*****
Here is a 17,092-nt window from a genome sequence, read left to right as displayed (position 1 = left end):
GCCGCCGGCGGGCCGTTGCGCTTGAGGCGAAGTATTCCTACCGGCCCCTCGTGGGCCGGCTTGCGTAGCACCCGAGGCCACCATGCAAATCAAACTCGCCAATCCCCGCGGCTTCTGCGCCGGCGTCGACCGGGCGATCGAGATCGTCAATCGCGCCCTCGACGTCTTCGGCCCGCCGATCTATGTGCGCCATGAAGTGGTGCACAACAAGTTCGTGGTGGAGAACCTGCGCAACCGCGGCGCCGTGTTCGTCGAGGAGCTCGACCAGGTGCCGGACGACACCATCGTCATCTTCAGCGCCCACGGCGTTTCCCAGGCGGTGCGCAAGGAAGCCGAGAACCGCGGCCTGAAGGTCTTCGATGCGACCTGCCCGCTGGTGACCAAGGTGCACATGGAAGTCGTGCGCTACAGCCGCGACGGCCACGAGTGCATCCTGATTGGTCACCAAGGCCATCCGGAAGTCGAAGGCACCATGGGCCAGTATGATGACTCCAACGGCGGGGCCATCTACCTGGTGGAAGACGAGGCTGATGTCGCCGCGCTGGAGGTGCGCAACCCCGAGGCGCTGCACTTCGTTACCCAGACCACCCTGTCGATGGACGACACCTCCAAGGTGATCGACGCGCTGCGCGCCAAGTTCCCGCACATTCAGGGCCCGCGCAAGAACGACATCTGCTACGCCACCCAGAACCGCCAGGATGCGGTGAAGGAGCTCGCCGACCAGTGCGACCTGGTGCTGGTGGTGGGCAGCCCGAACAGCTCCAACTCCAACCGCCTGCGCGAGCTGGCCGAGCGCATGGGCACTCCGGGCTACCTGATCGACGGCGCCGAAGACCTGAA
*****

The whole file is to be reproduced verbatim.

Here is a 17,092-nt window from a genome sequence, read left to right as displayed (position 1 = left end):
GCCGCCGGCGGGCCGTTGCGCTTGAGGCGAAGTATTCCTACCGGCCCCTCGTGGGCCGGCTTGCGTAGCACCCGAGGCCACCATGCAAATCAAACTCGCCAATCCCCGCGGCTTCTGCGCCGGCGTCGACCGGGCGATCGAGATCGTCAATCGCGCCCTCGACGTCTTCGGCCCGCCGATCTATGTGCGCCATGAAGTGGTGCACAACAAGTTCGTGGTGGAGAACCTGCGCAACCGCGGCGCCGTGTTCGTCGAGGAGCTCGACCAGGTGCCGGACGACACCATCGTCATCTTCAGCGCCCACGGCGTTTCCCAGGCGGTGCGCAAGGAAGCCGAGAACCGCGGCCTGAAGGTCTTCGATGCGACCTGCCCGCTGGTGACCAAGGTGCACATGGAAGTCGTGCGCTACAGCCGCGACGGCCACGAGTGCATCCTGATTGGTCACCAAGGCCATCCGGAAGTCGAAGGCACCATGGGCCAGTATGATGACTCCAACGGCGGGGCCATCTACCTGGTGGAAGACGAGGCTGATGTCGCCGCGCTGGAGGTGCGCAACCCCGAGGCGCTGCACTTCGTTACCCAGACCACCCTGTCGATGGACGACACCTCCAAGGTGATCGACGCGCTGCGCGCCAAGTTCCCGCACATTCAGGGCCCGCGCAAGAACGACATCTGCTACGCCACCCAGAACCGCCAGGATGCGGTGAAGGAGCTCGCCGACCAGTGCGACCTGGTGCTGGTGGTGGGCAGCCCGAACAGCTCCAACTCCAACCGCCTGCGCGAGCTGGCCGAGCGCATGGGCACTCCGGGCTACCTGATCGACGGCGCCGAAGACCTGAA